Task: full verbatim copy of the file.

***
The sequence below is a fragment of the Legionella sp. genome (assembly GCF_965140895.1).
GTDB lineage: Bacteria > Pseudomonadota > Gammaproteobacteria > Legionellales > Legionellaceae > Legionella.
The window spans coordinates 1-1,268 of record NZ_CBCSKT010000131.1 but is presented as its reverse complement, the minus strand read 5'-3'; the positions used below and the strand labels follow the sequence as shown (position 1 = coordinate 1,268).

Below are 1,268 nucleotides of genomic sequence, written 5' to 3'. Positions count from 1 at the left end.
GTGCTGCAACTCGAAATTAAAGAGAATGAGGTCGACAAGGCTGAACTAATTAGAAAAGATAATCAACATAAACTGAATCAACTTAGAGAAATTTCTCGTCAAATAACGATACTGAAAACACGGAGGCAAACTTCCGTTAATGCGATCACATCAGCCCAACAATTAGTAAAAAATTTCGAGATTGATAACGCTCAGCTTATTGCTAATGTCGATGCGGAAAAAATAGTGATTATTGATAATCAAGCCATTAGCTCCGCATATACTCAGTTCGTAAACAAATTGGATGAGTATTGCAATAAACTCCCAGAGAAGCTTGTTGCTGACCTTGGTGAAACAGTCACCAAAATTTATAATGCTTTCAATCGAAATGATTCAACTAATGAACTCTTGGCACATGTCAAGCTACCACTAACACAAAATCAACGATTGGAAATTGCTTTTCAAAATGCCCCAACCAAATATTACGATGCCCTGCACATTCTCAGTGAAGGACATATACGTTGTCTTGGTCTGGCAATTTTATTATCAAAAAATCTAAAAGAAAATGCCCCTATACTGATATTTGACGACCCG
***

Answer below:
The sequence below is a fragment of the Legionella sp. genome (assembly GCF_965140895.1).
GTDB lineage: Bacteria > Pseudomonadota > Gammaproteobacteria > Legionellales > Legionellaceae > Legionella.
The window spans coordinates 1-1,268 of record NZ_CBCSKT010000131.1 but is presented as its reverse complement, the minus strand read 5'-3'; the positions used below and the strand labels follow the sequence as shown (position 1 = coordinate 1,268).

Below are 1,268 nucleotides of genomic sequence, written 5' to 3'. Positions count from 1 at the left end.
GTGCTGCAACTCGAAATTAAAGAGAATGAGGTCGACAAGGCTGAACTAATTAGAAAAGATAATCAACATAAACTGAATCAACTTAGAGAAATTTCTCGTCAAATAACGATACTGAAAACACGGAGGCAAACTTCCGTTAATGCGATCACATCAGCCCAACAATTAGTAAAAAATTTCGAGATTGATAACGCTCAGCTTATTGCTAATGTCGATGCGGAAAAAATAGTGATTATTGATAATCAAGCCATTAGCTCCGCATATACTCAGTTCGTAAACAAATTGGATGAGTATTGCAATAAACTCCCAGAGAAGCTTGTTGCTGACCTTGGTGAAACAGTCACCAAAATTTATAATGCTTTCAATCGAAATGATTCAACTAATGAACTCTTGGCACATGTCAAGCTACCACTAACACAAAATCAACGATTGGAAATTGCTTTTCAAAATGCCCCAACCAAATATTACGATGCCCTGCACATTCTCAGTGAAGGACATATACGTTGTCTTGGTCTGGCAATTTTATTATCAAAAAATCTAAAAGAAAATGCCCCTATACTGATATTTGACGACCCG